GE Partnering Up for ‘Industrial Internet’ Push

General Electric executives have spent the past year talking up the “Industrial Internet,” in which old-school technologies such as assembly lines are studded with sensors and supported by cutting-edge data analytics. But for much of that time, it was difficult to tell just how much the conglomerate would commit to the initiative.

The eventual answer: a whole lot.

GE has partnered with AT&T, Cisco, and Intel on its “Industrial Internet” initiative—adding to existing alliances with Amazon Web Services (AWS), Pivotal and Accenture.

That’s in addition to launching new Big Data products such as the new Grid IQ Insight, an analytics program designed to filter the immense amounts of data generated by utility companies; the platform faces significant competition in the burgeoning arena of utility analytics from Oracle and other players, all of whom are interested in promoting “smart grid” initiatives. Grid IQ Insight digests raw information related to everything from renewable energy sources to weather history and grid performance; in keeping with the broader “Industrial Internet” theme, the software works best in conjunction with “intelligent machines” capable of feeding a continuous stream of data to an analytics package.

But that’s just one of the GE analytics apps launched over the past year, with doubtlessly more to come. Other tools include the Proficy Monitoring & Analysis software suite, which includes Proficy Historian HP, which leverages the ultra-popular Apache Hadoop framework to analyze massive amounts of data stored on clusters.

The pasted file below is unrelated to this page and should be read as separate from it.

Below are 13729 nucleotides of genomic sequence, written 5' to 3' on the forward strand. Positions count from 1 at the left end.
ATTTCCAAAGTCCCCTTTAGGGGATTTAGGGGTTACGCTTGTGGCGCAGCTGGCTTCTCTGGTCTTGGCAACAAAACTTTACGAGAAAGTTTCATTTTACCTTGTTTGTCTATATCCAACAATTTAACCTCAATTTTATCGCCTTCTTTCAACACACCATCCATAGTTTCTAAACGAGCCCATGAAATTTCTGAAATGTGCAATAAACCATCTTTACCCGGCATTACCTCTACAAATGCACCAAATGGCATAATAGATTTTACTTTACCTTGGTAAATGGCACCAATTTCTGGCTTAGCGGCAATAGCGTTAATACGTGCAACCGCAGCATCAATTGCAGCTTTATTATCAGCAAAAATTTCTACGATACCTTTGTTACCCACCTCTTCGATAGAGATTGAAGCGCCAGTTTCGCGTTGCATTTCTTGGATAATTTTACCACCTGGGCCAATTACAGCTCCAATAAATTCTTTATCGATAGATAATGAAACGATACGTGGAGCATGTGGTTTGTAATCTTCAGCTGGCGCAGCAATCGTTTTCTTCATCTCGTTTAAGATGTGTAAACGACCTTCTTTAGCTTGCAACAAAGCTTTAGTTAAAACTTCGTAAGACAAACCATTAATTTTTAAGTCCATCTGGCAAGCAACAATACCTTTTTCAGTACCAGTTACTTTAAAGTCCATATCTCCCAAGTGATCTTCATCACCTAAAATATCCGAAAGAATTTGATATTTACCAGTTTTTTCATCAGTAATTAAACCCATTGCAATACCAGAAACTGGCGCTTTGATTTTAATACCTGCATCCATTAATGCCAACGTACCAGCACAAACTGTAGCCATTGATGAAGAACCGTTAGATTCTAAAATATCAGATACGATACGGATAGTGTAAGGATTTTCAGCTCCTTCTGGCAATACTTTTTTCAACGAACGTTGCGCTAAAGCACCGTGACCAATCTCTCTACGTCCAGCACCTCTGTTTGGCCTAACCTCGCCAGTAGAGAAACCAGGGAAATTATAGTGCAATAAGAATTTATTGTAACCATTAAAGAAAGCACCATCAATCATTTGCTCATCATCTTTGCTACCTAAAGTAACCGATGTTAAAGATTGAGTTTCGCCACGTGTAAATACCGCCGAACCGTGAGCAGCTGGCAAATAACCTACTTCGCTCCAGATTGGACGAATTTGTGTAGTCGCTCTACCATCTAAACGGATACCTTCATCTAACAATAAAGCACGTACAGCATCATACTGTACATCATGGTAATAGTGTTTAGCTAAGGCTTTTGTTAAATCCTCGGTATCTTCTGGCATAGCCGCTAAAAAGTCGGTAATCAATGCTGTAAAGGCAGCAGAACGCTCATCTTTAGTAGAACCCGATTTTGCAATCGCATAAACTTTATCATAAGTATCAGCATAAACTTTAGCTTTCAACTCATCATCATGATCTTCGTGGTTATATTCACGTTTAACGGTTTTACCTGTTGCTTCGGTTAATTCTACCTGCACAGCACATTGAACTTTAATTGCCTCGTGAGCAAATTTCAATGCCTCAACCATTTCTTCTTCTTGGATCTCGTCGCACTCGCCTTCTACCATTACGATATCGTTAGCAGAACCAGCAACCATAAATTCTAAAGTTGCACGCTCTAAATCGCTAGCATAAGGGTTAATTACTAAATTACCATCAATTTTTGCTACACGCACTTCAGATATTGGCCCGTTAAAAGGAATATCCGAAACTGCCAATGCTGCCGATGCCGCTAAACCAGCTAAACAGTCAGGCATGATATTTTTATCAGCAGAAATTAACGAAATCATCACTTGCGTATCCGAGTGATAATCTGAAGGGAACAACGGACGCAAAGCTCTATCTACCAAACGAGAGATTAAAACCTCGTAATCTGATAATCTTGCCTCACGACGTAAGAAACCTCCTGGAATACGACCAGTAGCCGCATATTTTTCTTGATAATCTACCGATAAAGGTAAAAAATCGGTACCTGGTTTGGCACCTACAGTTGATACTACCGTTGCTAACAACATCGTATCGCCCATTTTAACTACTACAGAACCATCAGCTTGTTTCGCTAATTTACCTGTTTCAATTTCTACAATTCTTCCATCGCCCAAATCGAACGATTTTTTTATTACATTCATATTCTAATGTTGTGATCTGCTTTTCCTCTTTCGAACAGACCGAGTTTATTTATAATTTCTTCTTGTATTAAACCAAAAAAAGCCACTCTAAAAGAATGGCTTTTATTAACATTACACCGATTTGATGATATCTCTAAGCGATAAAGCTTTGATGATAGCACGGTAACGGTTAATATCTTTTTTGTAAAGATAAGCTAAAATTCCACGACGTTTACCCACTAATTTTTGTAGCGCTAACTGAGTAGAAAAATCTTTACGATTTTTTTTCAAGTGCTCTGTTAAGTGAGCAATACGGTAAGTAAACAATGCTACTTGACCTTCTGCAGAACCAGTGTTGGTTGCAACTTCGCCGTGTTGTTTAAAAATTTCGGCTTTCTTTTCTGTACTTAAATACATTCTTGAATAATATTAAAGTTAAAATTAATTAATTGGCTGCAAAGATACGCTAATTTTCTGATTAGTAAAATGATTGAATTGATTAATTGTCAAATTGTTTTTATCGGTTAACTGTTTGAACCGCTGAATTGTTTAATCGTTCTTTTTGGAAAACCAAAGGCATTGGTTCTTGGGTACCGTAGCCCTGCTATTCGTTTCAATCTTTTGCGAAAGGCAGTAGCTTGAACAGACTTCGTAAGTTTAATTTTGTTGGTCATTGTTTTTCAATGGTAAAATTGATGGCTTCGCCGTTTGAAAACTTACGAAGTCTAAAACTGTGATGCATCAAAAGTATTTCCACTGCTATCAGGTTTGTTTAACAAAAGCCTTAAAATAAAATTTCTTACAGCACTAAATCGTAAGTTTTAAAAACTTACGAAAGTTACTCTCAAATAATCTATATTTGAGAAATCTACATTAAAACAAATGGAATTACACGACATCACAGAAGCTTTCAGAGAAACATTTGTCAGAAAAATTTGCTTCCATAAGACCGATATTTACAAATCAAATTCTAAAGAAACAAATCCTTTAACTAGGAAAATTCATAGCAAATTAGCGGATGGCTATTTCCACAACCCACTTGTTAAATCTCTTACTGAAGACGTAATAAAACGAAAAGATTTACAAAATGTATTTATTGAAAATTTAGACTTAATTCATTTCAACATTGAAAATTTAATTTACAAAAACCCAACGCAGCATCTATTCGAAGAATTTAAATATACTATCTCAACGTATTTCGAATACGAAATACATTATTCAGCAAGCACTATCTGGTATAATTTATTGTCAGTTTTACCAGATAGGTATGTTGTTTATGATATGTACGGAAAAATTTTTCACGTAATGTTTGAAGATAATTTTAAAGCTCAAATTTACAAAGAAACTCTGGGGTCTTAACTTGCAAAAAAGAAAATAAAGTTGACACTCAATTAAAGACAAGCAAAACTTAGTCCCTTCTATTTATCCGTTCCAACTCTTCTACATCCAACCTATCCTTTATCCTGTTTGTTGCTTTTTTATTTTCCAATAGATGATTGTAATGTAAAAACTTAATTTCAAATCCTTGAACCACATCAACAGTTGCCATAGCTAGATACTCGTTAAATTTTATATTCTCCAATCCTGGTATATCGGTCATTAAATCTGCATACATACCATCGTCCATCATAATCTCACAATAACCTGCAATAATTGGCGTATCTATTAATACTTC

As of June, GE was wrestling with 5TB of new time-series data per day. That would be an incredible strain on any system, and it’s probably driving the company’s analytics innovations. But will its partners devote the same level of resources and attention to making the world’s industrial processes “smarter”?

There’s certainly ample reason for them to do so. Cisco, AT&T and other firms that build out networks and infrastructure would stand to benefit from a need for next-generation hardware capable of collecting and transmitting immense amounts of data; companies such as Amazon would similarly profit from all that data sloshing through their datacenters and associated analytics toolsets. And if GE could position itself as the orchestra conductor for those players, it would stand to perhaps make the most of all. Whether industrial concerns would embrace still more sensors and analytics as an integral part of their collective process, though, remains the biggest mystery.

 

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